A Model-free Four Component Scattering Power Decomposition for Polarimetric SAR Data

S. Dey, A. Bhattacharya, A. C. Frery, C. López-Martínez and Y. S. Rao, “A Model-free Four Component Scattering Power Decomposition for Polarimetric SAR Data,” in IEEE Journal of Selected Topics in Applied Earth Observations and Remote Sensing, Early Access, 2021

➲ Full paper


Target decomposition methods of polarimetric Synthetic Aperture Radar (PolSAR) data explain scattering information from a target. In this regard, several conventional model-based methods utilize scattering power components to analyze polarimetric SAR data. However, the typical hierarchical process to enumerate power components uses various branching conditions, leading to several limitations. These techniques assume \textit{ad hoc} scattering models within a radar resolution cell. Therefore, the use of several models makes the computation of scattering powers ambiguous. Some common issues of model-based decompositions are related to the compensation of the orientation angle about the radar line of sight and the negative power components’ occurrence. We propose a model-free four-component scattering power decomposition that alleviates these issues. In the proposed approach, we use the non-conventional 3D Barakat degree of polarization to obtain the scattered electromagnetic wave’s polarization state. The degree of polarization is used to obtain the even-bounce, odd-bounce, and diffused scattering power components. Along with this, a measure of target scattering asymmetry is also proposed, which is then suitably utilized to obtain the helicity power. All the power components are roll-invariant, non-negative and unambiguous. In addition to this, we propose an unsupervised clustering technique that preserves the dominance of the scattering power components for different targets. This clustering technique assists in understanding the importance of diverse scattering mechanisms based on target characteristics. The technique adequately captures the clusters’ variations from one target to another according to their physical and geometrical properties.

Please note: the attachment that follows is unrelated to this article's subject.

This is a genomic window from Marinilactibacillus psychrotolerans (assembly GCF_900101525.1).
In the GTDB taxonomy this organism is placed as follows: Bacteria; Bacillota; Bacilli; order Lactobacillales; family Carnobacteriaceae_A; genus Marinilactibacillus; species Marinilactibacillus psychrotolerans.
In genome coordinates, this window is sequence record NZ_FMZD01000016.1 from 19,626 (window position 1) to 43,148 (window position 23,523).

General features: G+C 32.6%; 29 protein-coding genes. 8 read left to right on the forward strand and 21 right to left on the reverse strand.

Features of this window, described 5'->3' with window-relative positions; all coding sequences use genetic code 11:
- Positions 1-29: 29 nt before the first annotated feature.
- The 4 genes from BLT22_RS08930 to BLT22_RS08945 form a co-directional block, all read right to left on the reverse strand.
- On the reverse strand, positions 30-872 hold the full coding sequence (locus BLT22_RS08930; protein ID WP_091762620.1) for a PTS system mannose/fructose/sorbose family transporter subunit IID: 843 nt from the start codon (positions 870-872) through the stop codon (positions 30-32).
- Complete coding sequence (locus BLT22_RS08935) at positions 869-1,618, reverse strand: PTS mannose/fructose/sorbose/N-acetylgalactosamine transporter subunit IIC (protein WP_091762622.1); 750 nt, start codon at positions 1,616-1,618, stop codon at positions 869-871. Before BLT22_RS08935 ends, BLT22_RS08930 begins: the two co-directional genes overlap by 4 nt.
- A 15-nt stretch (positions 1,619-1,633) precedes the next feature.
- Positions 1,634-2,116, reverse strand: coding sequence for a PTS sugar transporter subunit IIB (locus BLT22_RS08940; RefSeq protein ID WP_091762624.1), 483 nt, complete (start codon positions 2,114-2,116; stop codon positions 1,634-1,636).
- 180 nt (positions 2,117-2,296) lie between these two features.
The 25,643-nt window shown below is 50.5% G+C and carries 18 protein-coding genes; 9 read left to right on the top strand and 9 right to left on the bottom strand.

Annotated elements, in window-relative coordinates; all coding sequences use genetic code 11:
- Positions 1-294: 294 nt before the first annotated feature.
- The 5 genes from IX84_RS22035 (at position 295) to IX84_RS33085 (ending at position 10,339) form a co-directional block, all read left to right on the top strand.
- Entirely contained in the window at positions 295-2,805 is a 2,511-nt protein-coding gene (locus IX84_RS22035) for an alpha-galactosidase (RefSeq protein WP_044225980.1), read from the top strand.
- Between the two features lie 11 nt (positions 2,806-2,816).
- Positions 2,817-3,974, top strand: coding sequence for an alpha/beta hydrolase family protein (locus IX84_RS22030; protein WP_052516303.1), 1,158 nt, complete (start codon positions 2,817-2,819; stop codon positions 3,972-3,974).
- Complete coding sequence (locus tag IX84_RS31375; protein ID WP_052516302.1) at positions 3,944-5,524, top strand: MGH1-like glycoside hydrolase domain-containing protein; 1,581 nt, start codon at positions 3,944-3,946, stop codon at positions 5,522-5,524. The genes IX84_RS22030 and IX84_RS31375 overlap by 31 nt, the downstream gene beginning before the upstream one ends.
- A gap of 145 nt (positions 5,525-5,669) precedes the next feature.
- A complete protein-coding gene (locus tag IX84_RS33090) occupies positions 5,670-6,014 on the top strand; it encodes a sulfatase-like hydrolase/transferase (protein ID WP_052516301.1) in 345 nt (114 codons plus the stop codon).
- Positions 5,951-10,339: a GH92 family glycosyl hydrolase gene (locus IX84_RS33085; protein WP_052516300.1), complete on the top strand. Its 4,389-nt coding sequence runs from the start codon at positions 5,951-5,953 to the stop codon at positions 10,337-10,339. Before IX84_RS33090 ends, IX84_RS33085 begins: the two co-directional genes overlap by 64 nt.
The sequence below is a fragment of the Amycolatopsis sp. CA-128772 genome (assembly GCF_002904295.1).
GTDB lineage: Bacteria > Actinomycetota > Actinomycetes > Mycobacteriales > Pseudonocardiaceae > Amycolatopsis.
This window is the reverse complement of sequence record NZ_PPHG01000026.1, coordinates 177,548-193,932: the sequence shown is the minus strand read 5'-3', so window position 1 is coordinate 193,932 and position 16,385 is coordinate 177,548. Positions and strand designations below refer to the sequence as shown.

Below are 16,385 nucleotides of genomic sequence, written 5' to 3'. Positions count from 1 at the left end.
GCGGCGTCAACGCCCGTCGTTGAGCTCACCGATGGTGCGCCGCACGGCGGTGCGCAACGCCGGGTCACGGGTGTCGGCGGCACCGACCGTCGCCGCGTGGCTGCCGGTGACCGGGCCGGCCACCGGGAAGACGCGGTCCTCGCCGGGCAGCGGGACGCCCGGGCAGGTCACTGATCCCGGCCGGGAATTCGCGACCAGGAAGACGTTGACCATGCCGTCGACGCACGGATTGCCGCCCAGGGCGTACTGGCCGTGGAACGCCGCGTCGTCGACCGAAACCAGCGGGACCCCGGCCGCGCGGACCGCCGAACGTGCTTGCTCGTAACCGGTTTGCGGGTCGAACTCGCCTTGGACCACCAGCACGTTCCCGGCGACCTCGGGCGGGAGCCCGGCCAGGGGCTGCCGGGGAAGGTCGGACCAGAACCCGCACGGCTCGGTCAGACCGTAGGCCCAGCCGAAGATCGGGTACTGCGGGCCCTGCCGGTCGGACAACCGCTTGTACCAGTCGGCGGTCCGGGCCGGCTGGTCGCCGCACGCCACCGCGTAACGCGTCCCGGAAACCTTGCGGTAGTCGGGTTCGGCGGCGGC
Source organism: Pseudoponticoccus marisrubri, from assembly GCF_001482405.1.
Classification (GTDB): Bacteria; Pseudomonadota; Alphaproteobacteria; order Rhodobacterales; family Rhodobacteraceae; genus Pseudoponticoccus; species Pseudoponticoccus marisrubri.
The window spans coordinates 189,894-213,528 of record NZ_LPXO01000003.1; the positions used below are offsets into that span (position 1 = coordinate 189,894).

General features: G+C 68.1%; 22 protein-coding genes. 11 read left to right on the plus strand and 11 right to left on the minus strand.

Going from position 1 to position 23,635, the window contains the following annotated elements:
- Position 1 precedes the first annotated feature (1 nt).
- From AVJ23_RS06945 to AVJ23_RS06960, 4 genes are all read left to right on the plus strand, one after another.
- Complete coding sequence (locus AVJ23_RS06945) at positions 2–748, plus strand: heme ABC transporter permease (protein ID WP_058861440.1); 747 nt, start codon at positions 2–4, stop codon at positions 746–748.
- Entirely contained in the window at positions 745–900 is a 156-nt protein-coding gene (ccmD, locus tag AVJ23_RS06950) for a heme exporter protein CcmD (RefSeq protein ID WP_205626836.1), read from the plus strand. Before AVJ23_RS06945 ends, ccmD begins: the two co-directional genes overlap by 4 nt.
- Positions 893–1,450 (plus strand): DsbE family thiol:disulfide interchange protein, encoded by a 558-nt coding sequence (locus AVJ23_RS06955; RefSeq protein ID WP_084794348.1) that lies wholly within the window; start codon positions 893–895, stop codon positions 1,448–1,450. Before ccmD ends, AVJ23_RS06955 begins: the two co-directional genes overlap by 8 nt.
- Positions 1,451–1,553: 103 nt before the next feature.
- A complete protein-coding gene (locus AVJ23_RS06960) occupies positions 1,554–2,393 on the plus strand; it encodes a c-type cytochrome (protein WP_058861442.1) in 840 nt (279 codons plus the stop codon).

Sentinel-1 InSAR Coherence for LandCover Mapping: A comparison of multiple feature-based classifiers

Jacob, A., Vicente-Guijalba, F., Lopez-Martinez, C., Lopez-Sanchez, J.M., Litzinger, M., Kristen, H., Mestre-Quereda, A., Ziolkowski, D., Lavalle, M., Notarnicola, C., Suresh, G., Antropov, O., Ge, S., Praks, J., Ban, Y., Pottier, E., Mallorqui, J., Duro, J. & Engdahl, M., “Sentinel-1 InSAR Coherence for LandCover Mapping: A comparison of multiple feature-based classifiers”, IEEE J. Sel. Topics Appl. Earth Observ. Remote Sens., vol. 13, pp. 535-552, 2020.

➲ Open access full paper


This work investigates and demonstrates the suitability of the Sentinel-1 interferometric coherence for land cover and vegetation mapping. In addition, this study analyses the performance of this feature along with polarisation and intensity products according to different classification strategies and algorithms. Seven different classification work flows were evaluated, covering pixel- and object-based analyses, unsupervised and supervised classification, different machine-learning classifiers, and the various effects of distinct input features in the SAR domain: interferometric coherence, backscattered intensities and polarisation. All classifications followed the Corine land cover nomenclature. Three different study areas in Europe were selected during 2015 and 2016 campaigns to maximise diversity land cover. Overall accuracies (OA), ranging from 70% to 90%, were achieved depending on study area and methodology, considering between 9 and 15 classes. The best results were achieved in the rather flat area of Doñana wetlands National Park in Spain (OA 90%), but even the challenging alpine terrain around the city of Merano in northern Italy (OA 77%), obtained also promising results. The overall potential of Sentinel-1 interferometric coherence for land cover mapping was evaluated as very good. In all cases, coherencebased results provided higher accuracies than intensity-based strategies, considering 12 days of temporal sampling of the Sentinels-1A stack. Both coherence and intensity prove to be complementary observables, increasing the overall accuracies in a combined strategy. The accuracy is expected to increase when Sentinel-1A/B stacks, i.e., 6-day sampling, are considered.